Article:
A delicious reminder of the beautiful British summer

Elderflower cordial is a refreshing summer treat.

Elderflower cordial is a refreshing summer treat.

Kayra Narince 2015

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Lawrence bottles the taste of summer with a sweet elderflower cordial.

Take the children, dogs or just yourself for a walk this weekend into our glorious countryside and you are bound to see that the elderflower shrubs are in full bloom, telling us that we are moving from spring to summer.

Elderflowers can be foraged locally.

Elderflowers can be foraged locally.

If the sun is out, you will probably be able to smell the fragrant muscat flowers at the same time you spot the first shrub – some people, like me, love this aroma.

I suggest you take a bag and scissors with you to collect some heads of this wonderful plant, making sure you take the flowers that are fully open.

On returning from your walk you can make some elderflower cordial from this week’s recipe and by next weekend you will be able to add it to sparkling water or even better sparkling wine.

A lot of commercial elderflower cordials have added flavourings so at least by making it yourself you know what’s in the bottle.

You will need to sterilise some glass bottles but this is easily done by putting them in a cold oven, turning it on to 160c and once the temperature is reached turning it off and allowing them to cool.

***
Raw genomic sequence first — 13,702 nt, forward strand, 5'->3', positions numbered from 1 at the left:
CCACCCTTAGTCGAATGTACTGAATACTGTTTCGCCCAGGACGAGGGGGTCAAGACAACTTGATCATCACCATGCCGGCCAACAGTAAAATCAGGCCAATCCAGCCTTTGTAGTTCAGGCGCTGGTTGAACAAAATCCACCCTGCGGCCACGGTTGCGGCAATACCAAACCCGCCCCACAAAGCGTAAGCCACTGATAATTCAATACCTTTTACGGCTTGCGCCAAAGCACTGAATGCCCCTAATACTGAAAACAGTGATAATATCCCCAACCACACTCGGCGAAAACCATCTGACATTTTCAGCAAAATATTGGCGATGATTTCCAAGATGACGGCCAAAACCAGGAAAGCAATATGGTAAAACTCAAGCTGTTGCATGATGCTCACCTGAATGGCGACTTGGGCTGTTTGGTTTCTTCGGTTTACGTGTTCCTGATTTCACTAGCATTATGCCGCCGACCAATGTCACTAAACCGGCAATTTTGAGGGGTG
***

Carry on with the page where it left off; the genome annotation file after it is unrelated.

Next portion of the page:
The cordial will keep for at least eight months in a cool place due to the high amount of sugar.

I have turned this cordial into tortes, jellies and mixed it with vinegar to make a lovely salad dressing. Save a bottle for an autumn rainy day and it will remind you of the beautiful summer we are about to have.

To find out more about Lawrence’s restaurant Fat Olives, visit fatolives.co.uk or call 01243 377 914.

Elderflower cordial

Ingredients

1.5l of water

1kg of caster sugar

20 heads of elderflower

4 lemons

60g of citric acid

Method

1. Put the water, sugar and lemon zest into a saucepan and bring to the boil to dissolve the sugar.

2. Allow to cool.

3. Add the lemon juice and citric acid.

4. Put the elderflowers into a container and pour the liquid over them.

5. Leave to steep for 48 hours, strain and put in sterilised bottles.

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